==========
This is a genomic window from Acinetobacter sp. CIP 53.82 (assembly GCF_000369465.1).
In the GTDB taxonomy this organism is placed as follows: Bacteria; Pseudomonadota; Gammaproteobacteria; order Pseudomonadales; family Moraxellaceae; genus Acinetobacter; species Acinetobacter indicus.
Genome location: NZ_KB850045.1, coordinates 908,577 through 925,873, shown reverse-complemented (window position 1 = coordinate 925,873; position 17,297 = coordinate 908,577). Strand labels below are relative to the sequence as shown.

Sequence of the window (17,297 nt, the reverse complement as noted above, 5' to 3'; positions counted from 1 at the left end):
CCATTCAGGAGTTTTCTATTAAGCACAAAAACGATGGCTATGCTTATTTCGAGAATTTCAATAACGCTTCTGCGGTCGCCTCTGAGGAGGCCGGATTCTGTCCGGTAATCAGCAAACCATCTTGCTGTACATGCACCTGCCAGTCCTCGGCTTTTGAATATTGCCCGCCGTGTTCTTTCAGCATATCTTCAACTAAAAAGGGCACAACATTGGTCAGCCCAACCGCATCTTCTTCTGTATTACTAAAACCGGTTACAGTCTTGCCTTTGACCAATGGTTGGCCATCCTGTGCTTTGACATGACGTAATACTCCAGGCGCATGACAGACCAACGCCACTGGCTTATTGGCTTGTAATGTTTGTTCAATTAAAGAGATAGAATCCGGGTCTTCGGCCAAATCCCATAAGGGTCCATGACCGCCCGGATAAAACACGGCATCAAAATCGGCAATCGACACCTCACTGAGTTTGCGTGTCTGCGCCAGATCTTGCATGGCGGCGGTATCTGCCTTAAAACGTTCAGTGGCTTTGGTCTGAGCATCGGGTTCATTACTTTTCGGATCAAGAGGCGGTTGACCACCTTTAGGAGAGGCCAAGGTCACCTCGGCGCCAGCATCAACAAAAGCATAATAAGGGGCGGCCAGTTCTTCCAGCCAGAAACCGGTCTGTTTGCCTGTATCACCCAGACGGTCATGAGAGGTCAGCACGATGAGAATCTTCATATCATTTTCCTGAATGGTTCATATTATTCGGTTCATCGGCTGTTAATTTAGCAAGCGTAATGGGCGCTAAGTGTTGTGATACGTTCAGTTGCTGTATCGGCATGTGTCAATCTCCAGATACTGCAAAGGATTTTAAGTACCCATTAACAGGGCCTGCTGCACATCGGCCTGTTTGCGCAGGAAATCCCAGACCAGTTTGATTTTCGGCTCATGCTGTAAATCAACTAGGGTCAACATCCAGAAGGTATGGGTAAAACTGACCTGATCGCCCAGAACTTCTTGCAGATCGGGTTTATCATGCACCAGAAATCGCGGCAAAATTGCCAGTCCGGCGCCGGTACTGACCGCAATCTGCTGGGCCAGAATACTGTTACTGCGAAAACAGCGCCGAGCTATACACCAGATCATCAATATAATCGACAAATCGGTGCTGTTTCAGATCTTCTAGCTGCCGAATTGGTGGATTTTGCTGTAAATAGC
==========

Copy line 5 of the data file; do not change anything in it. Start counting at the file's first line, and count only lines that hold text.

CCATTCAGGAGTTTTCTATTAAGCACAAAAACGATGGCTATGCTTATTTCGAGAATTTCAATAACGCTTCTGCGGTCGCCTCTGAGGAGGCCGGATTCTGTCCGGTAATCAGCAAACCATCTTGCTGTACATGCACCTGCCAGTCCTCGGCTTTTGAATATTGCCCGCCGTGTTCTTTCAGCATATCTTCAACTAAAAAGGGCACAACATTGGTCAGCCCAACCGCATCTTCTTCTGTATTACTAAAACCGGTTACAGTCTTGCCTTTGACCAATGGTTGGCCATCCTGTGCTTTGACATGACGTAATACTCCAGGCGCATGACAGACCAACGCCACTGGCTTATTGGCTTGTAATGTTTGTTCAATTAAAGAGATAGAATCCGGGTCTTCGGCCAAATCCCATAAGGGTCCATGACCGCCCGGATAAAACACGGCATCAAAATCGGCAATCGACACCTCACTGAGTTTGCGTGTCTGCGCCAGATCTTGCATGGCGGCGGTATCTGCCTTAAAACGTTCAGTGGCTTTGGTCTGAGCATCGGGTTCATTACTTTTCGGATCAAGAGGCGGTTGACCACCTTTAGGAGAGGCCAAGGTCACCTCGGCGCCAGCATCAACAAAAGCATAATAAGGGGCGGCCAGTTCTTCCAGCCAGAAACCGGTCTGTTTGCCTGTATCACCCAGACGGTCATGAGAGGTCAGCACGATGAGAATCTTCATATCATTTTCCTGAATGGTTCATATTATTCGGTTCATCGGCTGTTAATTTAGCAAGCGTAATGGGCGCTAAGTGTTGTGATACGTTCAGTTGCTGTATCGGCATGTGTCAATCTCCAGATACTGCAAAGGATTTTAAGTACCCATTAACAGGGCCTGCTGCACATCGGCCTGTTTGCGCAGGAAATCCCAGACCAGTTTGATTTTCGGCTCATGCTGTAAATCAACTAGGGTCAACATCCAGAAGGTATGGGTAAAACTGACCTGATCGCCCAGAACTTCTTGCAGATCGGGTTTATCATGCACCAGAAATCGCGGCAAAATTGCCAGTCCGGCGCCGGTACTGACCGCAATCTGCTGGGCCAGAATACTGTTACTGCGAAAACAGCGCCGAGCTATACACCAGATCATCAATATAATCGACAAATCGGTGCTGTTTCAGATCTTCTAGCTGCCGAATTGGTGGATTTTGCTGTAAATAGC